Although your friends and family are an important part of your life, you may find that they’re ill equipped to support you through your loss. I found that even though my friends and family were well meaning, they didn’t know what to say to me and I often didn’t feel better around them.
Before you chuck up this well-meaning lot, remember that although they’re trying hard, they’re just not equipped or trained to help you. Society has conditioned them to deal with loss in a particular way. It’s not their fault. They love you very much and they hate to see you suffering. They’ll try to take the pain away and will do whatever they can in the moment to achieve this.
Whenever I hung out my friends they would try to distract me from the pain I was feeling or unknowingly invalidate my emotions and my right to feel lousy. I’d leave feeling superficially better but also feeling as if I’d moved two steps backwards. I soon realised that I’d have to get divorce support elsewhere. Bear these in mind about some of your friends and family (you’ll probably recognise some of the points below.)
They may say weird or inappropriate things
We’ve all been there; the awkward moment where you say something you wish you didn’t say. Family and friends often succumb to some old clichés in their struggle to try and make things better. They are all attempts to move you out of your emotional state but these statements are often damaging to your overall healing.
What friends and family might say when you divorce
Common phrases my clients have heard include:
• “Thank goodness this happened before you had children.”
• “God will never give you more than you can handle.”
• “You’ll find someone else.”
• “There’s someone special out there for you.”
• “It’s better to have loved and lost than not to have loved at all.”
• “Be grateful you were once married and knew love.”
• “Now you are free to relive your teenage dreams of being single.”
These are awful platitudes designed to make you feel better. But they don’t!
You cannot fix matters of the heart with intellectualisations of the mind. These statements do not encourage your healing.
They have no idea what to say, so sometimes they change the subject
When I was young I attended my best friend’s mum’s funeral. I felt so awkward. I was standing next to my friend and her face was a picture of despair and grief. We’d been playing dolls a week earlier and now I had no idea what to say. I stared at my shoes. I couldn’t wait to get out of the church and away from the coffin and her pain.
I looked at her and cracked a joke, trying to lighten the atmosphere. She didn’t look up. She simply turned and walked away. You’ve probably experienced this with one or two of your friends. When you talk about your divorce, they change the subject, pretend not to hear you, or crack a joke. They do this because they love you, they want to make things better for you, but they have no idea what to do. Understand their ineptitude.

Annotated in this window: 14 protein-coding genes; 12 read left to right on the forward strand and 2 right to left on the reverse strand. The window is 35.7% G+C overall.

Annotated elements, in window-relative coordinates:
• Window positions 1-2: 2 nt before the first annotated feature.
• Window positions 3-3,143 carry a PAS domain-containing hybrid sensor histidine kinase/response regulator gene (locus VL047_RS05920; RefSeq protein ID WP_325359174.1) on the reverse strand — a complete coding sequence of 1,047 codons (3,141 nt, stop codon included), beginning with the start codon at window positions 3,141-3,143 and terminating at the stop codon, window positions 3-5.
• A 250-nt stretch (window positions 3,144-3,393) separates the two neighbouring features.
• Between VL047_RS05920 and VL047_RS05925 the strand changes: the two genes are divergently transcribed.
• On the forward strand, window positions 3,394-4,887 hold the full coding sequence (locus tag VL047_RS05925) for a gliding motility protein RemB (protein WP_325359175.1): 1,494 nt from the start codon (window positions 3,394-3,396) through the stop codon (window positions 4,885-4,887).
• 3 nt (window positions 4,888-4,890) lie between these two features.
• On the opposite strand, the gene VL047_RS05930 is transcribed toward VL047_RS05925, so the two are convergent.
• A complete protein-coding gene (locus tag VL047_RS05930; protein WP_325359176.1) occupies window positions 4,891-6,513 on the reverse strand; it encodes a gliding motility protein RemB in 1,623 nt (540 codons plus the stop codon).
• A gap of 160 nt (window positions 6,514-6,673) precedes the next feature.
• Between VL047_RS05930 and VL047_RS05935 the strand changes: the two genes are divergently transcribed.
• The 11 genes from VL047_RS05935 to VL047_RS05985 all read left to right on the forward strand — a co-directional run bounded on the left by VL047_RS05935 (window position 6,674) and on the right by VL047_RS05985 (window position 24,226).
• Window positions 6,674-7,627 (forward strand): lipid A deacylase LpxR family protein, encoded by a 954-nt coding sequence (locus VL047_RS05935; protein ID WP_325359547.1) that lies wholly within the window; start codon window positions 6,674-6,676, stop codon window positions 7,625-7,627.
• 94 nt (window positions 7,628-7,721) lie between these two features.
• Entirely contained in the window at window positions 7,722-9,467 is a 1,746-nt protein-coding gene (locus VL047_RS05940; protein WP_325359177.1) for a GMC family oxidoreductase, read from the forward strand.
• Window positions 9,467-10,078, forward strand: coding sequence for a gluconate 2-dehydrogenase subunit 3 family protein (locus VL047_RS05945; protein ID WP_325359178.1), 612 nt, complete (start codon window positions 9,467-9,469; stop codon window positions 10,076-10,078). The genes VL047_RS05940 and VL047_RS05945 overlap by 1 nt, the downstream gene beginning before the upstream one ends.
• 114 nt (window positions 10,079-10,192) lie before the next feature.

Some want to revel in the drama
Some family and friends love the drama of your situation. They will ask to know everything about it so that they can revel in the excitement and intrigue of your divorce as a distraction from their own lives. Be wary of these people because getting into the drama of your divorce will not help you.
They don’t want to talk about divorce
After a while you’ll realise that some of your friends and family simply don’t want to talk about your divorce and will encourage you to do things to get over it so that hanging out with you is fun again. The bottom line is – you need to talk. You need to be heard. You do not need fixing. There is nothing wrong with you or the fact that you’re emotional or struggling.
They are afraid of catching this disease called divorce
I remember coming home after a night out with a girlfriend, feeling awful and deflated, like an insect that had been squashed and scraped across a pavement. I had just recounted my divorce story (okay, it was the second time) but halfway through, she looked out the window, absorbed in her own world. I was shocked. Had
I said something wrong? Was I boring her? Was she disinterested? She then changed the subject.
My conversation with myself about divorce
While I sat listening to her rattling on about some issue at work, the conversation in my head went something like this:
• “It’s okay for everyone that I feel the pain, but I cannot appear to be floundering.”
• “I am expected to discuss the divorce with my friends only once (don’t overdo it as no one wants to hang around with a basket case).”
• “I mustn’t mope around because it’s not healthy. It also makes people feel awkward.”
• “But while falling apart I can’t seem too happy either. That would brand me as insensitive or immature.”
I realised that I was alone in my divorce. I had caught the disease called divorce and this made me persona-non-grata. When I mentioned my ex husband’s indiscretions, I knew she was wondering about her own husband. I could see that all she wanted to do was go home to check that they were okay. (Months later she admitted this was the case.) I excused myself and gave her the opportunity to do that. I know my friend felt awkward. She wanted to help but didn’t know what to say. I remember the same feelings of inadequacy at my friend’s mother’s funeral.
Give the people in your life a Weirdness Pass which is a ticket allowing your loved ones to say weird or inappropriate things while you’re dealing with your divorce. They don’t know any better and no one trained them on how to deal with the situation. Remember not to take on board anything that they say. Remain aware of what they are saying, and of the myths and possible generalisations in their comments, to guard against becoming embroiled in their intellectualisations.
Till next time, when we will find out what your divorce healing cycle might look like!
Sending you a big hug!
Photo credit: Stuart Miles